Justin Welby, the newly stale Archbishop of Canterbury, wants the Church of England and, presumably by extension, the worldwide Anglican Communion, to recognize that a “revolution” has taken place in attitudes toward sexuality.
In his most widely anticipated address since taking over the leadership of the Church, the Most Rev Justin Welby insisted that it was now “absurd and impossible” to ignore an “overwhelming” change in social attitudes.
In a deliberate echo of Harold MacMillan’s 1950 speech which attacked apartheid in South Africa, the Archbishop warned church leaders that they needed to reassess their own attitudes to gay people – even if they do not “like it”.
While insisting he had no immediate plans to change policy on issues such as gay marriage, he announced a major campaign to curb anti-gay bullying in the Church of England’s more than 5,000 schools.
He is understood to have approached Stonewall, which led the campaign in favour of gay marriage, to invite it into church schools to teach up to a million children about homosexuality.
“We may or may not like it but we must accept that there is a revolution in the area of sexuality,” the Archbishop said.
Well, thank you, Your Grace, for calling our attention to something most astute observers have been aware of for the last half century. Only, to call it a “revolution” is a misnomer.
What is happening (and has, in fact, been happening since the 1960's) with the social and cultural attitudes toward homosexuality and other deviant forms of sexual behavior is not a “revolution” in the classical sense of the term. Literally a “turn of the circle,” a revolution involves the overturning of the old order and the institution of the new one. There is nothing “new” about an attitude toward homosexuality that sees it as normative or otherwise socially acceptable. In ancient times, it was not only acceptable but, in many instances, an integral part of pagan religious practices.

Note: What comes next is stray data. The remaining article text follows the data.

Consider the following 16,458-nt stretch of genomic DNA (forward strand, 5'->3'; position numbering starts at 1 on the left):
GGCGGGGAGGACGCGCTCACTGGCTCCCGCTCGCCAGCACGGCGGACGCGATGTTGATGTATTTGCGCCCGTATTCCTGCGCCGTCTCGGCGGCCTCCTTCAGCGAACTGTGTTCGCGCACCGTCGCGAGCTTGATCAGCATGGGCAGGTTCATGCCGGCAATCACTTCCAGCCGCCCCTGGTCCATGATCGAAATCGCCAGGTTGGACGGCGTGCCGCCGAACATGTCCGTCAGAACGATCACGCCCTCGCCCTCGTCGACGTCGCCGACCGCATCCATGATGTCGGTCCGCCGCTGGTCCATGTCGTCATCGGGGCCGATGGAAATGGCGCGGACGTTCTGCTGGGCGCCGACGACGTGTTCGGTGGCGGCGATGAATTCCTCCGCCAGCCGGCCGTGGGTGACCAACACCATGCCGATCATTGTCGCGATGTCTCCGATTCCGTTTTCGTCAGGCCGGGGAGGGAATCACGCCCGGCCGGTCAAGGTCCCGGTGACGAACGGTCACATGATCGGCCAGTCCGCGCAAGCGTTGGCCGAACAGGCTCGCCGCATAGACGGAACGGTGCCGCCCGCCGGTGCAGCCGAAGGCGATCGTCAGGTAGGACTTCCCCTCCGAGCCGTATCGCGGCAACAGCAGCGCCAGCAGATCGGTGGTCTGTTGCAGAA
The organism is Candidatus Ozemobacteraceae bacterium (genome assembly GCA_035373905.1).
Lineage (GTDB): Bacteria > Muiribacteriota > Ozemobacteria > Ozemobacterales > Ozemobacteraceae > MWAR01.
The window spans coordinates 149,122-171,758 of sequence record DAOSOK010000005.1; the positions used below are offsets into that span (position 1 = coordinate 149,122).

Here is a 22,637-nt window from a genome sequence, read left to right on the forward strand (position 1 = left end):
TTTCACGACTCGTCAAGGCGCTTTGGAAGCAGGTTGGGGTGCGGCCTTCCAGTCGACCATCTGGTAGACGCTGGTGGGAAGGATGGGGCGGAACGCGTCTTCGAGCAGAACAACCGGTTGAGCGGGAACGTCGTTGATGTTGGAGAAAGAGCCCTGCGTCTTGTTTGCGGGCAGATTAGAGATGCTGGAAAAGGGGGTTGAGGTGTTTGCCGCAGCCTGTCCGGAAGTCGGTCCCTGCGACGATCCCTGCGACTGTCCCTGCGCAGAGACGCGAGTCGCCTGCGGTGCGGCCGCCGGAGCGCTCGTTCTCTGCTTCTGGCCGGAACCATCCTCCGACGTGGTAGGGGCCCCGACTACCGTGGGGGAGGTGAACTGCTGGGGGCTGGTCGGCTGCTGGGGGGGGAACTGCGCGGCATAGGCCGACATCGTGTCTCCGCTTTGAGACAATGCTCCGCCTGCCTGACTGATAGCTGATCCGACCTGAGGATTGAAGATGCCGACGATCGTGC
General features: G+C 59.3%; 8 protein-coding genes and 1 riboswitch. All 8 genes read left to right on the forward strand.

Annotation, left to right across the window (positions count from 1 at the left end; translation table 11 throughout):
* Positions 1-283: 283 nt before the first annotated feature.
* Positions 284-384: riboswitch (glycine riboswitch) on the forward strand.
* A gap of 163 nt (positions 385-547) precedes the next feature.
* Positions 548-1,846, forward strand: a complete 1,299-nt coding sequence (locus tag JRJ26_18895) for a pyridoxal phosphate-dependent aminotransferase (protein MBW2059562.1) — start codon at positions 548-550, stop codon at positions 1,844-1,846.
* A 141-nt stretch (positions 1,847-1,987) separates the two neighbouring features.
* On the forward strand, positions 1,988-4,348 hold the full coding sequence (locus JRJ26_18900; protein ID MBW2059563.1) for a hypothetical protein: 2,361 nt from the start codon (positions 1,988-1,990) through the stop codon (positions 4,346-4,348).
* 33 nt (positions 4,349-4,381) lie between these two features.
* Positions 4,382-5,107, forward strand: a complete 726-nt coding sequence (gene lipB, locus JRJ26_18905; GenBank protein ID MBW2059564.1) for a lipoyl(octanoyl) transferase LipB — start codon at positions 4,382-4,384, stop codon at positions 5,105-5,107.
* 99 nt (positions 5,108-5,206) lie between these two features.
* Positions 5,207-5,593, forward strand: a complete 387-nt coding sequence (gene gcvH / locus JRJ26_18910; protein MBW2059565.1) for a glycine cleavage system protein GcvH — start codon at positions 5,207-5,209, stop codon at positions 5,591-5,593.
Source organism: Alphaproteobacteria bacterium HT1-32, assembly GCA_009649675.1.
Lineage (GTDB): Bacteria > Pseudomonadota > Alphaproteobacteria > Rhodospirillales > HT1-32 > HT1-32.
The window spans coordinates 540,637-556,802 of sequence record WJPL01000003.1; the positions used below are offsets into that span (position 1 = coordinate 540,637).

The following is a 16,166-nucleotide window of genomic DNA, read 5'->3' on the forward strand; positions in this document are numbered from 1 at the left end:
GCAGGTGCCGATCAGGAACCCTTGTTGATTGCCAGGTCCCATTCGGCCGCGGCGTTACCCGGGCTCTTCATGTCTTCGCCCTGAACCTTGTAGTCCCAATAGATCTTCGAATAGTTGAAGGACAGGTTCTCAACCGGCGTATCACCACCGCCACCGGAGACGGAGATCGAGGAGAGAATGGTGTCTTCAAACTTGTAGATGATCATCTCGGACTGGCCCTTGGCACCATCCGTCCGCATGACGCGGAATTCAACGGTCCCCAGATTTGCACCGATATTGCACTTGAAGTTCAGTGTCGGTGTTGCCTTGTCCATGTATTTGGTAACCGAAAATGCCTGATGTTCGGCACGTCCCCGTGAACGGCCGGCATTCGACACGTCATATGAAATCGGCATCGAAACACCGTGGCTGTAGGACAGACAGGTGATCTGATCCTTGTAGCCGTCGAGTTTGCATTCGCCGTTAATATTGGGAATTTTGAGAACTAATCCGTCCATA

Contra paganism, of course, the Jewish faith viewed such behavior as "an abomination" (Leviticus 18:22); an affront to God, who created human beings male and female in his image (Genesis 1:27). The plan and purpose of God for marriage was unequivocally affirmed by Jesus when answering the Pharisees' question about the lawfulness of divorce.
He answered, "Have you not read that he who created them from the beginning made them male and female, and said, 'Therefore a man shall leave his father and his mother and hold fast to his wife, and they shall become one flesh'? So they are no longer two but one flesh. What therefore God has joined together, let not man separate." (Matthew 19:4-6)
This positive affirmation of the sanctity of marriage was necessary in the context of Jesus’ predominantly Jewish audience. Homosexuality was not widely practiced in the Jewish community, but creative interpretation of the law had led to lax attitudes toward divorce and remarriage. Jesus made it clear that God’s intention was for the union of the one man and the one woman to be permanent.
The larger Greco-Roman world into which Paul carried the Gospel, however, was vastly different. The new disciples who were incorporated into the Body of Christ through Paul’s ministry to the Gentiles were idolaters, thieves, swindlers, drunkards, revilers, lovers of money, and even fornicators, adulterers, and homosexuals who, in forsaking their former ways, testified to the transforming power of Christ who washed, sanctified, and justified them (cf. 1 Corinthians 6:9-11).
This was the real revolution which the church inaugurated through the preaching of Christ crucified. It turned Roman society on its head, challenged a seemingly invincible empire, and finally planted the cross upon the rubble of that empire's smoldering ruins. It is the true revolution which continues to this day; the revolution which Justin Welby, in a scandalous abdication of sacred responsibility, has forgotten.
Today’s shifting social and cultural attitudes toward sexuality do not constitute a "revolution." They are a reversion to pre-Christian, pagan norms which proved no match for the bold proclamation of the Gospel. What God requires of his church today is not some grudging resignation to, much less acceptance of, a false “revolution.” Rather, he calls her to a bold and joyful proclamation of the Gospel of Jesus Christ, crucified and risen, to a fallen world which seems to have trouble remembering that it has already lost the battle.